Damjan and I spent Easter in Edinburgh. On our last day in Scotland, we had lunch at a Chinese buffet.

‘Hey,’ I nudged Damjan. ‘Look at that man. He’s doing something weird with his prawn crackers.’

Damjan looked over. ‘What?’

‘He’s loading up each cracker with food then eating it! He’s using the cracker like a scoop.’

‘Huh. Weird,’ Damjan agreed.

Ten minutes later, I gestured excitedy again. ‘Hey, that lady on the other table’s doing the prawn cracker thing!’

Then I noticed a man sitting on the table next to us also loading up his prawn cracker.

‘What’s going on? I’ve never seen anything like it before,’ I hissed to Damjan. ‘Is it a British thing? Or a Scottish thing?’

When I got back to work and asked some native Brits at work, they too said that they hadn’t come across this behaviour.

‘It’s got to be Scottish,’ they concluded, disclaiming all responsibility for the quirks of the north.

‘Maybe they’re harking back to Yorkshire pudding, ‘ I suggested.

‘Maybe,’ my friends agreed. ‘Or maybe it’s something to do with Vietnamese lettuce cups.’

If anyone has a better theory, I would gratefully receive it.


  1. joanium says:

    Yes! I think that’s it! I was trying very hard to think of what was similar to this cracker behaviour. It felt so familiar but I couldn’t remember what it could be.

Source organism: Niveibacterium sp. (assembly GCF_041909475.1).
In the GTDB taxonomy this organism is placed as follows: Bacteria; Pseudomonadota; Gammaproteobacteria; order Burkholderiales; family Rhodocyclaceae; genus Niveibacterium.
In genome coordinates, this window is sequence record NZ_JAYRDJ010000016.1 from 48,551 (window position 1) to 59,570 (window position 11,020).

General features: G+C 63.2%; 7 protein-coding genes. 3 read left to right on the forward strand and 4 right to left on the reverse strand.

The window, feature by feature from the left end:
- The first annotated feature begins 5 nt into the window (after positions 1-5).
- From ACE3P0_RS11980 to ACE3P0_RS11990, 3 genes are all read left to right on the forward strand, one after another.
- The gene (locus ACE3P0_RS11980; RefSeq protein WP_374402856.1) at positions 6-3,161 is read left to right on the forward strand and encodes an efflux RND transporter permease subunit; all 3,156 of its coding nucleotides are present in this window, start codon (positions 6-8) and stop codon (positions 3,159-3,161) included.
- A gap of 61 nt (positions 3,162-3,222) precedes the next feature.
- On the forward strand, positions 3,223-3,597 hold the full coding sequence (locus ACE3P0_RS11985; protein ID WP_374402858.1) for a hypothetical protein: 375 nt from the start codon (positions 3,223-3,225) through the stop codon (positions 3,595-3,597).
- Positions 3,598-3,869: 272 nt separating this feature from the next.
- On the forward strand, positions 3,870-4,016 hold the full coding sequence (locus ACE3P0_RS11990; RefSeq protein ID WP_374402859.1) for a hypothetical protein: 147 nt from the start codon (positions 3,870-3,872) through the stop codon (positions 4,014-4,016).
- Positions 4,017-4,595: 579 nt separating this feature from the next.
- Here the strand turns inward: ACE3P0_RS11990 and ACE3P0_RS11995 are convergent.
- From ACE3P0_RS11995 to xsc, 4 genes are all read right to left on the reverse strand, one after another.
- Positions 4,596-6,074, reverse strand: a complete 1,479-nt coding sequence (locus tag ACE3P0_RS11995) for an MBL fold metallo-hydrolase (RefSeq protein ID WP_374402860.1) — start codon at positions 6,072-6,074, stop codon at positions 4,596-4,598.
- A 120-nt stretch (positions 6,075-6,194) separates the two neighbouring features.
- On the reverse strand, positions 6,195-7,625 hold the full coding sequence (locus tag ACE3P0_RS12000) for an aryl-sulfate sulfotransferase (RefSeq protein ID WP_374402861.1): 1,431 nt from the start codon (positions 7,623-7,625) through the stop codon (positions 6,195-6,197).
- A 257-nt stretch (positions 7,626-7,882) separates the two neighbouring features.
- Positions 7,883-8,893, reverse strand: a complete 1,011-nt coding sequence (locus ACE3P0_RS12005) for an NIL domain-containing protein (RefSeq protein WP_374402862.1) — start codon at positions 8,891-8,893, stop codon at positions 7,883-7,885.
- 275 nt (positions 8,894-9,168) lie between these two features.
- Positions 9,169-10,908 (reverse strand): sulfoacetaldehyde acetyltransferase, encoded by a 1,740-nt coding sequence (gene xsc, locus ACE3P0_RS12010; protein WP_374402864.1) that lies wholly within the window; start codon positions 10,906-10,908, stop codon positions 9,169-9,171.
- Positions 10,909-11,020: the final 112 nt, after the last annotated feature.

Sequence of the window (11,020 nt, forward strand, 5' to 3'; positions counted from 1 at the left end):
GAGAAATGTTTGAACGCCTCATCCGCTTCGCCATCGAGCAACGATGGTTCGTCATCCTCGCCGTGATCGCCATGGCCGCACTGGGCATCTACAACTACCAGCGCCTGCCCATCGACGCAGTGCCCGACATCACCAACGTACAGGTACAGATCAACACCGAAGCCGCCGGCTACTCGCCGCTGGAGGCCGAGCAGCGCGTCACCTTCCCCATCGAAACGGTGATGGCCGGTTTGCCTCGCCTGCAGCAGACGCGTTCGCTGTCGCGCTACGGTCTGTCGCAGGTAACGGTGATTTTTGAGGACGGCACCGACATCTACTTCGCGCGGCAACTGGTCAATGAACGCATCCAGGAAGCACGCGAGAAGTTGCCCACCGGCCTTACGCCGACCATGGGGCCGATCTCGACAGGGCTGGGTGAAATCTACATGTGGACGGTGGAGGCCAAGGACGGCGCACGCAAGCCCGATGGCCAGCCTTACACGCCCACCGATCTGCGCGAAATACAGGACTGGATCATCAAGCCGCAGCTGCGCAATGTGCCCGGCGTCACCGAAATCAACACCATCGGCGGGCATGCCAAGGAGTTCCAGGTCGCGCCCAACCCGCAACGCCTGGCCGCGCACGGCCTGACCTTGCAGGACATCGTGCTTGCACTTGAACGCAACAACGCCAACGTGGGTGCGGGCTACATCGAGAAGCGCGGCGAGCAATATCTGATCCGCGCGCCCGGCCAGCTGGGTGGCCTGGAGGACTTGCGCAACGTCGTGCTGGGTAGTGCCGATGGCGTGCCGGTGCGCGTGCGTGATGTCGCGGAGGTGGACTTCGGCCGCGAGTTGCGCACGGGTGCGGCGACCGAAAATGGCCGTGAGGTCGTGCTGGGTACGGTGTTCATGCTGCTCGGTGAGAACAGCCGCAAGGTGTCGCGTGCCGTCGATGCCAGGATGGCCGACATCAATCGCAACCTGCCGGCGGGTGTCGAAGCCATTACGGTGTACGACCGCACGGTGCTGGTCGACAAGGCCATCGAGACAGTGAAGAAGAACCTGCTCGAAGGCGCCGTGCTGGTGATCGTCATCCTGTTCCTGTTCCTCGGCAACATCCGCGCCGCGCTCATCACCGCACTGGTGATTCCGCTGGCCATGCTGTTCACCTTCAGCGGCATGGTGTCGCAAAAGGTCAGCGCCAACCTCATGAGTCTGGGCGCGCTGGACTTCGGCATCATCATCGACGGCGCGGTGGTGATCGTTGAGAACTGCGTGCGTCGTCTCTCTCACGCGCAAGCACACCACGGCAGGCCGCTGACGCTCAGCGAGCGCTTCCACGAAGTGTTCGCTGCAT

2. Thara says:

    I am surprise that you’ve never seen people eating cracker like that before because if it comes with other food, I like to do that every now and then too. In particular, I like it with rice and a bit of satay sauce.

  3. joanium says:

    Hi misscipher,

    I have lots of pictures and I hope I can put some up over the weekend. Edinburg is really picturesque. I’m getting pretty far behind in my picture posting. I have some beauties from Mauritius when I went in February!

  4. joanium says:

    Hi Thara,

    I’m afraid not, I haven’t seen it before. I only found out recently, though, that Thai prawn crackers are different to Chinese prawn crackers. The Thai ones a thicker and heavier. I like their stronger prawny taste. Maybe Thai crackers are more suited to holding solids? The Chinese ones get soggy quite quickly.

  5. Thara says:

    Interesting observation. The cracker that I normally eat at home in Thailand is made from fish, not prawn. The one that we get in Australia is definitely a lot more bubbly (full of air bubble) than the one I have in Thailand. Also, we like to eat the cracker with “dip” (i.e. all sort of pastes).

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